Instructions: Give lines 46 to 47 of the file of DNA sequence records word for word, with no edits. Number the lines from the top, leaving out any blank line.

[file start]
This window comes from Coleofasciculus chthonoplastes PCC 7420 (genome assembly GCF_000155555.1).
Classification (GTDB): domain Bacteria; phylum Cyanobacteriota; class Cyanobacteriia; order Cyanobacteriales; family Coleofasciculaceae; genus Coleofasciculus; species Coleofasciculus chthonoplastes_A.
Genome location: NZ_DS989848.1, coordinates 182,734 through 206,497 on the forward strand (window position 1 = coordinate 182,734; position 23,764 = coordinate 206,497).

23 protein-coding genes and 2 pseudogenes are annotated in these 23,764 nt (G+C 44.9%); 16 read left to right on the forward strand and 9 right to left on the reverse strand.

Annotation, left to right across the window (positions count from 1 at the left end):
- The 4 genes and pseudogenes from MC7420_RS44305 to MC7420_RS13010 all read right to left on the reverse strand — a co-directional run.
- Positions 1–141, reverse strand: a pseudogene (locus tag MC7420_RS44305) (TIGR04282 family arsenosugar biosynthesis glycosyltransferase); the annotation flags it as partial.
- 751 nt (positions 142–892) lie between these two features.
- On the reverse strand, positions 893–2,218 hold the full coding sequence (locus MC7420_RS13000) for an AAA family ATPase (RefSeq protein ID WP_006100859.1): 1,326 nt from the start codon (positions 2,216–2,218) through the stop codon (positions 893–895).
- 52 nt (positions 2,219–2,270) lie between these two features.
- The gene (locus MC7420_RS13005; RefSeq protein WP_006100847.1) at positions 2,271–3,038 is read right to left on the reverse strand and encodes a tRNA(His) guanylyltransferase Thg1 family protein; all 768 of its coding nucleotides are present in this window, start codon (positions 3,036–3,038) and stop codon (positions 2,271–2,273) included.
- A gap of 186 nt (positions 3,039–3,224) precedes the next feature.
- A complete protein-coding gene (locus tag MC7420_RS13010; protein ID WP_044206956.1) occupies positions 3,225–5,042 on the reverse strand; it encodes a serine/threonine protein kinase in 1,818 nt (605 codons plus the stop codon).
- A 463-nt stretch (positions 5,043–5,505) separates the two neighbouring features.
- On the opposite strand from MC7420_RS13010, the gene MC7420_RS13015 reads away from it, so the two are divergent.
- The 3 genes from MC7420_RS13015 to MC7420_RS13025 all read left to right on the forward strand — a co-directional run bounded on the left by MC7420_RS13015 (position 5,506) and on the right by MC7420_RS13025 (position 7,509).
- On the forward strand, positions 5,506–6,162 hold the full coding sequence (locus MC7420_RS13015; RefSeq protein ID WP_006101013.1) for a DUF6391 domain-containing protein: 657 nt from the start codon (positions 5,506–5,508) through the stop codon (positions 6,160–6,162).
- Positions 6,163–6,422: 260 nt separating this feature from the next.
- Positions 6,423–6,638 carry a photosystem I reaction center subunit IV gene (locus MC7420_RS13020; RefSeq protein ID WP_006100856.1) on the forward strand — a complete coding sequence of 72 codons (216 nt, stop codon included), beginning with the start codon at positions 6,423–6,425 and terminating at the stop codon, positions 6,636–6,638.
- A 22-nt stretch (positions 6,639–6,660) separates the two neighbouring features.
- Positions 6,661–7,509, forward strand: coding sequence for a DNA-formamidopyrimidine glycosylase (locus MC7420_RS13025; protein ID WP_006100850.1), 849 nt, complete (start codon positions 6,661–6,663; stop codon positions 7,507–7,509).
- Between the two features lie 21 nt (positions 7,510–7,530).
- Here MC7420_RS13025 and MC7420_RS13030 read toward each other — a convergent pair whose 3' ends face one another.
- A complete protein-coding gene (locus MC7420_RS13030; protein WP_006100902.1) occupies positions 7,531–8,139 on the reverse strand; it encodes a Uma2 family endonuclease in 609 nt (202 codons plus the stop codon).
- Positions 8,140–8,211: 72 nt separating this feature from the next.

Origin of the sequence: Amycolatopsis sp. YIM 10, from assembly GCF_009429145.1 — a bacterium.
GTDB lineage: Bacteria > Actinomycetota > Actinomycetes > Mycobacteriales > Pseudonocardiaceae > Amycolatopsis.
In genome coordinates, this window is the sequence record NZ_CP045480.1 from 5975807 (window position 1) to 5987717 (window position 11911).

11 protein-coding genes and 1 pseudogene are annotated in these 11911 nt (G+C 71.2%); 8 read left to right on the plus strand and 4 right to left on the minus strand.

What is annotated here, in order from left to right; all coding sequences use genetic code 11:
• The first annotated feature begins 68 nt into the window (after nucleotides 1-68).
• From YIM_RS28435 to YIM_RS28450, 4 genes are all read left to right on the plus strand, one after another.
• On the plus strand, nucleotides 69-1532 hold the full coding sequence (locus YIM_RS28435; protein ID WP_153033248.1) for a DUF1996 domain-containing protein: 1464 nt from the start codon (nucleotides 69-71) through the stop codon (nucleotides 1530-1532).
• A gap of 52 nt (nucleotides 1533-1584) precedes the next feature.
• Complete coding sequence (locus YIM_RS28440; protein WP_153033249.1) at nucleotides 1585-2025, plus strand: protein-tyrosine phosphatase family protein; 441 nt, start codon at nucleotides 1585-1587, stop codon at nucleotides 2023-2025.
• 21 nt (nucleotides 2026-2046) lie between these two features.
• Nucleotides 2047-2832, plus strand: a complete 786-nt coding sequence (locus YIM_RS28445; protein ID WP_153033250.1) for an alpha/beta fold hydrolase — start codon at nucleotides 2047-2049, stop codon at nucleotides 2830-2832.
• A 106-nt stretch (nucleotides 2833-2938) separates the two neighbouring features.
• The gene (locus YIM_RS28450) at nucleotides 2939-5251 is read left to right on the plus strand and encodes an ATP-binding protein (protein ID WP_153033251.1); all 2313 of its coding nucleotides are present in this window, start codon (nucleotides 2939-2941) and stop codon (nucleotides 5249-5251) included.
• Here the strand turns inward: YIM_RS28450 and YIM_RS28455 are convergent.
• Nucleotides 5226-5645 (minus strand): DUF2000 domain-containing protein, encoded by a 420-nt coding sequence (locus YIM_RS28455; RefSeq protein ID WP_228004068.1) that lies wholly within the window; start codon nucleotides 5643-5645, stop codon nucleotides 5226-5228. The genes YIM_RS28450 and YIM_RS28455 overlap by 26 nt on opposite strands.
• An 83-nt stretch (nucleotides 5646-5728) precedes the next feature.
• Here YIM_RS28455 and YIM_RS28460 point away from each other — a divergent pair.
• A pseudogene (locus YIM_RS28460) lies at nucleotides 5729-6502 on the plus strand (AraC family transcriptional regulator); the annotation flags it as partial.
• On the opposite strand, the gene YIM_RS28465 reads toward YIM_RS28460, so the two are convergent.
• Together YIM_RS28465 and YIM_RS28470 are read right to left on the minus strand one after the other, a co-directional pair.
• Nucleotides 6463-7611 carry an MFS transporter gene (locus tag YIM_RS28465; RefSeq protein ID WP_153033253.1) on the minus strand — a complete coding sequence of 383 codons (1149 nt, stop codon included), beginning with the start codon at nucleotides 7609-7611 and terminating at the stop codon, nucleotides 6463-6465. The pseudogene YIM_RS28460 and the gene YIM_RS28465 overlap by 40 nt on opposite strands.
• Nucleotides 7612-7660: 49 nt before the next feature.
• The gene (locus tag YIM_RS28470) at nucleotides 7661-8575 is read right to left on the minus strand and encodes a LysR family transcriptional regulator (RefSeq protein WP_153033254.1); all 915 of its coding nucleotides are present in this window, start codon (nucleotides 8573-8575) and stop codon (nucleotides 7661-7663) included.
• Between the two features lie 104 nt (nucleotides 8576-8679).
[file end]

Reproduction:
• Together YIM_RS28465 and YIM_RS28470 are read right to left on the minus strand one after the other, a co-directional pair.
• Nucleotides 6463-7611 carry an MFS transporter gene (locus tag YIM_RS28465; RefSeq protein ID WP_153033253.1) on the minus strand — a complete coding sequence of 383 codons (1149 nt, stop codon included), beginning with the start codon at nucleotides 7609-7611 and terminating at the stop codon, nucleotides 6463-6465. The pseudogene YIM_RS28460 and the gene YIM_RS28465 overlap by 40 nt on opposite strands.